Salvation Army program in Aurora makes sure needy have a Merry Christmas
By Linda Girardi For Sun-Times Media December 20, 2013 9:56AM
"It warms my heart to see the smiles on their faces, you can't put a price on it," Salvation Army Aurora Corps volunteer Veronica Lopez said. The Salvation Army's annual Angel Tree gift distribution was held Wednesday and Thursday on E. Galena Blvd. | p
Updated: December 21, 2013 12:52PM
Maria Zuniga had a bright smile when a Salvation Army volunteer in Aurora found a Disney Princess doll in a pink chiffon dress for her youngest child on a shelf overflowing with Christmas toys.
“I pray that all those who give are blessed in their giving,” the Aurora mother said.
On Thursday, the Salvation Army Aurora Corps was having its annual Angel Tree gift distribution for hundreds of families that will place gifts under the trees of 2,500 children.
Pretty dolls and superhero action figures were plentiful on the shelves of the Salvation Army’s headquarters on East Galena Boulevard in Aurora.
Thanks to the generosity of donors, parents walked away happy knowing their children would have a gift to open on Christmas morning.
Zuniga said although these were difficult times for her family, she was happy and appreciative to receive gifts for her three young children.
“They will be so excited to find out what is inside,” she said.
Another mother, Cynthia Reyes, of Aurora, said the holiday season can be very expensive even with one child.
“I shopped for my 5-year-old daughter. She is already excited and expecting a gift from Santa,” Reyes said.
Salvation Army Capt. Antonio Romero understands the importance for every child to receive a gift, but each year he is taken aback to see how donors make sure to give the “perfect” match on a child’s wish list.
“It is amazing how thorough donors are to find the exact doll with a pink dress or that certain toy truck,” Romero said. “Parents are thankful to receive any gift, but it is especially special when the donors are so considerate of the details.”
The Salvation Army decided this year to create a toy store atmosphere for parents and relatives to do their holiday shopping. In previous years, the church sanctuary would be packed with hundreds of red bags filled with an assortment of toys for people to pick up.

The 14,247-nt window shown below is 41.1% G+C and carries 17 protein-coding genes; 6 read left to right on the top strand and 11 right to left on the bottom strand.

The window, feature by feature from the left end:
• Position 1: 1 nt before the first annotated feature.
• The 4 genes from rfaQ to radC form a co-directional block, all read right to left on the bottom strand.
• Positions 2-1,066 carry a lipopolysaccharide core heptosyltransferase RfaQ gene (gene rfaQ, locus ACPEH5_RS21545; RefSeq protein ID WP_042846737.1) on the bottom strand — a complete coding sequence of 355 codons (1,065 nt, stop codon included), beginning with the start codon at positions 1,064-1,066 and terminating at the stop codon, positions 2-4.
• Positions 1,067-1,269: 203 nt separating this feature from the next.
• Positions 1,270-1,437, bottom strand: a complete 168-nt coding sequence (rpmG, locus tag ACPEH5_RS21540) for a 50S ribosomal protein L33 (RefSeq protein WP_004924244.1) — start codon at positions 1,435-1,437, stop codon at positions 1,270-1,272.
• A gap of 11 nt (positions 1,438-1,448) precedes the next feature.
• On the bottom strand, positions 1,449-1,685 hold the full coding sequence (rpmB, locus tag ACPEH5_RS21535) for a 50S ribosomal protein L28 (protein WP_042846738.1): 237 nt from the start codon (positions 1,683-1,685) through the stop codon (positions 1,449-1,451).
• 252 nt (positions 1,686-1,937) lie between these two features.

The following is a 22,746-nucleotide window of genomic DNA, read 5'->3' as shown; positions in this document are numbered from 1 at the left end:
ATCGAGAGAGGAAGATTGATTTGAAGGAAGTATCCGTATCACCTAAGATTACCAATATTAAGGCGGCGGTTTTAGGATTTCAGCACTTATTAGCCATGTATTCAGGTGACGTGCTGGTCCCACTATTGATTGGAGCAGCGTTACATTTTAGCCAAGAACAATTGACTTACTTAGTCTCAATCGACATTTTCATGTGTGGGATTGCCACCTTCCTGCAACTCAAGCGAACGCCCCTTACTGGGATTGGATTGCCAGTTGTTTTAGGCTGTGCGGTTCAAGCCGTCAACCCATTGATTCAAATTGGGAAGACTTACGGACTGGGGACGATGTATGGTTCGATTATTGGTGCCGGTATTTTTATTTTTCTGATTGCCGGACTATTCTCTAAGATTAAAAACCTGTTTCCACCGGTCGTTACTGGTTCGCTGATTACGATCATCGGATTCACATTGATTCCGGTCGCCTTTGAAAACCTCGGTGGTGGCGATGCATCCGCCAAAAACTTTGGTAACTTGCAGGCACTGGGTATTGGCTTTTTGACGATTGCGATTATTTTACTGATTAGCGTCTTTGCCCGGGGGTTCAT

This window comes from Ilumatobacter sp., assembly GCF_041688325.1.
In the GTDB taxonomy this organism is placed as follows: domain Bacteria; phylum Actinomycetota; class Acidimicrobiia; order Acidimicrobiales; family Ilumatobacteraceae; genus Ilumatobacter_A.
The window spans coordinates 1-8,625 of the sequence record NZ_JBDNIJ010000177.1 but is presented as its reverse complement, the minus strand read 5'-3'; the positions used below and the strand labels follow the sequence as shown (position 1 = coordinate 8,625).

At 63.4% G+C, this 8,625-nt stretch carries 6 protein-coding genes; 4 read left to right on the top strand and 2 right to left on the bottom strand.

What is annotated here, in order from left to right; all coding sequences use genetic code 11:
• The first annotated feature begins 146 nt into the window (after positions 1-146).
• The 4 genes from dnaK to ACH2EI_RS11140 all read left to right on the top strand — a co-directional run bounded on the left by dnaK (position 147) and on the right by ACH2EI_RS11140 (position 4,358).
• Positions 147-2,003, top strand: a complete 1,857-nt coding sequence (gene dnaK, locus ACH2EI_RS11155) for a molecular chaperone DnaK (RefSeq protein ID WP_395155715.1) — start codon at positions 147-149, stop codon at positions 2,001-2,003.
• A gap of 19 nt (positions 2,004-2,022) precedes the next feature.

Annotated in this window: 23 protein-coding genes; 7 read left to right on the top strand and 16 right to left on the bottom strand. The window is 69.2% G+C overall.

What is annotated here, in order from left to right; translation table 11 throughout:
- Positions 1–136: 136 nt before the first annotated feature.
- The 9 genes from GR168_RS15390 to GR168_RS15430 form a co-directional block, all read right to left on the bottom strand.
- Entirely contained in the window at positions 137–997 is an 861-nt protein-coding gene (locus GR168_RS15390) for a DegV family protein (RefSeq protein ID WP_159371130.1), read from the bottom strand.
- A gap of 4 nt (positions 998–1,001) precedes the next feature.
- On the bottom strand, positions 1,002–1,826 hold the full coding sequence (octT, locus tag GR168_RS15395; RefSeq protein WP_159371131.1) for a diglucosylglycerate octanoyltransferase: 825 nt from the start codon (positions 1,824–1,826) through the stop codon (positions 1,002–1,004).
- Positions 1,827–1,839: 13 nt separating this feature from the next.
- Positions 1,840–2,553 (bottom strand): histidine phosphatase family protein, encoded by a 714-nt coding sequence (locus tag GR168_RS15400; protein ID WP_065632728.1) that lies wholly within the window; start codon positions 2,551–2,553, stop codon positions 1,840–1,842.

They also decided to host the toy and warm coat distribution over two days so families would have time to make their selections.
Dozens of volunteers in the Salvation Army’s signature blue aprons assisted mothers and fathers looking for toys and stuffed animals their children had requested.
“It warms my heart to see the smiles on their faces. You can’t put a price on it,” volunteer Veronica Lopez said.
Romero said families, representing diverse backgrounds, are faced with a choice of whether to pay the bills or have Christmas. He said that many low-income single parents are struggling to make ends meet.
“Unfortunately, the need never seems to slow down,” he said.
The Salvation Army Aurora Corps partners with corporations willing to place Angel Tree gift cards on trees in their office vestibules, but this year a partnership with Dominick’s ended with the closing of the grocer’s Illinois stores, so there were few trees in public places this year.
Romero said what has made a difference in donations is the Salvation Army’s presence on its website and social media.
“For parents, it means somebody found it in their heart to share the joy of Christmas,” Romero said. “This could not possibly be done without the generosity of those who care to do a lot extra.”